How to Follow the Mets’ Trade Deadline Activity

Before I go ahead and publish a primer on Thursday’s trade deadline, I thought I’d post something with some tips for following along as Sandy Alderson and Co. spend the next 24 hours probably not sleeping and making dozens of phone calls.

Tip #1) Not every team fits cleanly as a “Buyer” or “Seller.” As it happens, the Mets are a perfect example of this. They don’t have to sell pieces. They don’t need to (further) cut payroll. They don’t have very many players who don’t provide value. They also aren’t in a position where they can or should give away pieces for the future for a short-term solution. The Mets won’t be in on a rental player like Jon Lester or Marlon Byrd, for good reason. They won’t just give away Bartolo Colon for free. They won’t sell talented players like Jon Niese or Dillon Gee for less than their market value.

Tip #2) Remember that nobody knows anything until it happens. Most of the next 24 hours is pure speculation. Which teams need players at which positions? Which teams want to win now? Which want to rebuild? Which are in between? Some reporters have good sources. They may jump on news more quickly than others. But at the end of the day, no news is news until the teams agree. No reporter can know something for sure until after that happens.

Tip #3) Be wary of fake Twitter accounts and the like. I love Twitter. It’s incredibly useful. But there are also far too many fake accounts purporting to be “real” reporters. It’s irritating. But before you retweet something, or before you assume news is breaking, find a reliable person (see below) and see what they have to say.

Tip #4) Following the Mets gives you options when it comes to news sources. The Mets have a great bunch of beat writers. You can follow any of the people on this Twitter list, for one. In fact, as I tweeted a few days ago, the Mets beat writers are crazy but awesome to follow. So you should follow everyone on that list. Nationally, you should rely on guys like Jayson Stark, Ken Rosenthal, Buster Olney, etc.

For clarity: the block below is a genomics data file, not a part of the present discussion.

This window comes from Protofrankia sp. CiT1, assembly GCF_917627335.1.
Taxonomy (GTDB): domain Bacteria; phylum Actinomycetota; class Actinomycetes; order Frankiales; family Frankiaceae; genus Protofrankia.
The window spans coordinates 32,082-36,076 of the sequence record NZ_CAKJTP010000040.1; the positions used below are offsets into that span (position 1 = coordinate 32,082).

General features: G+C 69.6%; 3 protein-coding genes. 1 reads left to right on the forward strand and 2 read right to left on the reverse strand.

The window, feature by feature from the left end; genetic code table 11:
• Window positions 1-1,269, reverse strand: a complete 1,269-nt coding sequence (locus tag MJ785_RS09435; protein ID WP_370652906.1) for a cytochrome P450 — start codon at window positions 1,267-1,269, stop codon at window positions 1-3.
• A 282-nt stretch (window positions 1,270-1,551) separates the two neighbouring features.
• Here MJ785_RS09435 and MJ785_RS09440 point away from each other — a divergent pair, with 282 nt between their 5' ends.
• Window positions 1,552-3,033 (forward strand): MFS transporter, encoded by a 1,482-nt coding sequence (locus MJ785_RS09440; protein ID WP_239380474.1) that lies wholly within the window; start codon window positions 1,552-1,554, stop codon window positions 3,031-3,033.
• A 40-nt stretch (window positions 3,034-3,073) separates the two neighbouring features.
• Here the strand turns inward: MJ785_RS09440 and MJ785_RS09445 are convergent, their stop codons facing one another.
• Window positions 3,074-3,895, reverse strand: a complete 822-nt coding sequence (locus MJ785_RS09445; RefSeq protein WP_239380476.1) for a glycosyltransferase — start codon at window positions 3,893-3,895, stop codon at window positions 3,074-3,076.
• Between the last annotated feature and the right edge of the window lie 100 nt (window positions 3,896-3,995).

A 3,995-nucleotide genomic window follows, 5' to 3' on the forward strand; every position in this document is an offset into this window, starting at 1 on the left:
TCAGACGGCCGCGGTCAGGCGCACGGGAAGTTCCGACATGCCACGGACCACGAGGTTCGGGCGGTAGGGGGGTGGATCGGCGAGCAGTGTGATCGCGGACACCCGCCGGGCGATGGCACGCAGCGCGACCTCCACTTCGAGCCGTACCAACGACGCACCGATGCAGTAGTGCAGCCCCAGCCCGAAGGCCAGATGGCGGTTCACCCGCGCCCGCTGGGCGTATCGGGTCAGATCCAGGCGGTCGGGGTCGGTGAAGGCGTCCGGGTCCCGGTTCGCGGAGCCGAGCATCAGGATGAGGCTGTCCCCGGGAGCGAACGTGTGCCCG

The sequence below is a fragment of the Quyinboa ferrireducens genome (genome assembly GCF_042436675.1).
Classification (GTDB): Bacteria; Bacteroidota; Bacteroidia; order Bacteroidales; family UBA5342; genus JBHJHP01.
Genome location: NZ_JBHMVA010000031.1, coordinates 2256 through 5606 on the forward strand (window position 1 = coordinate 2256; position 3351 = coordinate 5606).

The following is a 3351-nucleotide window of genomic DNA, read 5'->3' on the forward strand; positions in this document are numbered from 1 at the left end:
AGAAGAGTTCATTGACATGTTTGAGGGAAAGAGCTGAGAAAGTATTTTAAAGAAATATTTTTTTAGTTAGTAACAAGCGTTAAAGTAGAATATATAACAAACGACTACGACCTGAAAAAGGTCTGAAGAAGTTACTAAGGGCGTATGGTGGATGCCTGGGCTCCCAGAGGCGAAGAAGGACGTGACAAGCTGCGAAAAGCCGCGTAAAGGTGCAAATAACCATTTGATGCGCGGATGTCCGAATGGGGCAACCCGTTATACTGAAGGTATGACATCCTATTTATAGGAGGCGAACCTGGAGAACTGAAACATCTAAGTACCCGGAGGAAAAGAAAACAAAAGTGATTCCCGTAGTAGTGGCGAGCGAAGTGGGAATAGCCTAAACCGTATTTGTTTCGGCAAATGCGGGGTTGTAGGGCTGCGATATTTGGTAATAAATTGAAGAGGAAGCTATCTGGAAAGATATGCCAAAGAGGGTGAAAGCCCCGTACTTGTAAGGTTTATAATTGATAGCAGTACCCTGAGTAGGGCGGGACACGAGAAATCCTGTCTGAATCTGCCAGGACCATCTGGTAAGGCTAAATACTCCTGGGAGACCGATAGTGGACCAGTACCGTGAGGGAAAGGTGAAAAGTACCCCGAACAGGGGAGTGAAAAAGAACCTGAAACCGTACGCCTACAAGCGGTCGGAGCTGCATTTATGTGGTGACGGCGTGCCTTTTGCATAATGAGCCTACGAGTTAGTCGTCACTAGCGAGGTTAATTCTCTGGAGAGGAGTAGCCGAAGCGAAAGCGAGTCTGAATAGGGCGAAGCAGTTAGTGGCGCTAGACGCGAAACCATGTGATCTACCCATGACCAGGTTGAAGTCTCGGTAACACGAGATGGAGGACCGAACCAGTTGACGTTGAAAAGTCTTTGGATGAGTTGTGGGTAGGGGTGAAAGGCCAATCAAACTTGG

Tip #5) MLB Trade Rumors is your friend. If you’ve never used the site, you’re missing out. They constantly cover all the goings on in Major League Baseball. Check it out.

Tip #6) In Sandy Alderson We (Should) Trust. I could write a series of pieces on this tip. Sandy Alderson, especially when it comes to trades, is a magician. He traded two months of Carlos Beltran for Zack Wheeler. He traded two months of John Buck and Marlon Byrd (who he signed for a pittance) for stud prospect Dilson Herrera and Vic Black. He dealt an aging R.A. Dickey and a pair of mediocre-or-worse catchers for Travis d’Arnaud and Noah Syndergaard (AND Wuilmer Becerra, another prospect with some potential). Sandy Alderson and the Mets front office knows what it’s doing. They scout well. They judge value pretty well. And they clearly know how to negotiate. Trust them. They won’t steer the Mets wrong.

Tip #7) Most of all, have fun with it. The MLB trade deadline is amazing fun. Rumors flying back and forth, information changing constantly, every team looking into goodness-knows how many solutions to their problems and considering a number of deals. Keep up on the latest info, but don’t get bent out of shape.


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